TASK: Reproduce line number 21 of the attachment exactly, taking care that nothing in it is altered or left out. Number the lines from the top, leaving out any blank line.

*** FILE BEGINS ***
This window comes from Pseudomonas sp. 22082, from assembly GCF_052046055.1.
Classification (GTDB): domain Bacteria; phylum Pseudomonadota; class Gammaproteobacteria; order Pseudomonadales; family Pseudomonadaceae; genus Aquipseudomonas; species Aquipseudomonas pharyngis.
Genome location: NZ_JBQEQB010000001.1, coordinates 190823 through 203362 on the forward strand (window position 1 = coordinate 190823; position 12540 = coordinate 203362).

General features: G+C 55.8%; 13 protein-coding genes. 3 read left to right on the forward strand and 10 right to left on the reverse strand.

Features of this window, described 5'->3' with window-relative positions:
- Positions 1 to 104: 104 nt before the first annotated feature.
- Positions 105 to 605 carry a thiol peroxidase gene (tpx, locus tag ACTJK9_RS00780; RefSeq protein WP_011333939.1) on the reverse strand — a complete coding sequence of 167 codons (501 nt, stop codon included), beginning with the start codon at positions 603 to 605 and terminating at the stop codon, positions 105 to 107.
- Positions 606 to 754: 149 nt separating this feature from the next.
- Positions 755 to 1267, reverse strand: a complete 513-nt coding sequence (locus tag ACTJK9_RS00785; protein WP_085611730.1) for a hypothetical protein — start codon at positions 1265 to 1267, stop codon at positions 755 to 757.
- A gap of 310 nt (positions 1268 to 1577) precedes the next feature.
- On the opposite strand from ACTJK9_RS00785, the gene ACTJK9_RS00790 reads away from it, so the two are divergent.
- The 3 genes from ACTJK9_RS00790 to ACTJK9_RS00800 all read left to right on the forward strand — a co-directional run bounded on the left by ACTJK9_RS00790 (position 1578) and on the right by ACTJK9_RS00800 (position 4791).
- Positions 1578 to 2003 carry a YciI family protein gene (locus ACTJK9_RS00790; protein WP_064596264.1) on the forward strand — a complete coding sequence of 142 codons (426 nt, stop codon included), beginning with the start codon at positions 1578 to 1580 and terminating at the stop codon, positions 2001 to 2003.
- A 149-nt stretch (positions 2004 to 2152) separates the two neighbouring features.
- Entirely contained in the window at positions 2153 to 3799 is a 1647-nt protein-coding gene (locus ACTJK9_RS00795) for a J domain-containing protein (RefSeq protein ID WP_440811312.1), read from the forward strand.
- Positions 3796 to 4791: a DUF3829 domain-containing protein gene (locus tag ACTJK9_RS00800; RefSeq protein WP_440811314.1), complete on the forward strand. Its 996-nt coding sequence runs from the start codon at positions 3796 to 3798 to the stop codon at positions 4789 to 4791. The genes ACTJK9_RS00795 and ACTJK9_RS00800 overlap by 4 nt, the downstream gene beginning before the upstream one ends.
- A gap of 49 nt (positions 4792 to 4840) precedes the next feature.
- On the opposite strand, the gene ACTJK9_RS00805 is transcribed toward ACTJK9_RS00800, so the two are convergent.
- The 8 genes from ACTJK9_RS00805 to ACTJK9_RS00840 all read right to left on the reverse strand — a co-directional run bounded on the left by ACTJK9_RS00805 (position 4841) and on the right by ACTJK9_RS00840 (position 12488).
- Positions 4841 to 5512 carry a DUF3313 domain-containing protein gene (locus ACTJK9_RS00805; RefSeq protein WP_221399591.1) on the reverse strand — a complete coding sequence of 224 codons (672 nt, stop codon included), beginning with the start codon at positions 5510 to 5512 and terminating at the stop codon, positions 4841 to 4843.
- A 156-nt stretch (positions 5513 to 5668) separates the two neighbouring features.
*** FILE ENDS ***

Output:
- A 156-nt stretch (positions 5513 to 5668) separates the two neighbouring features.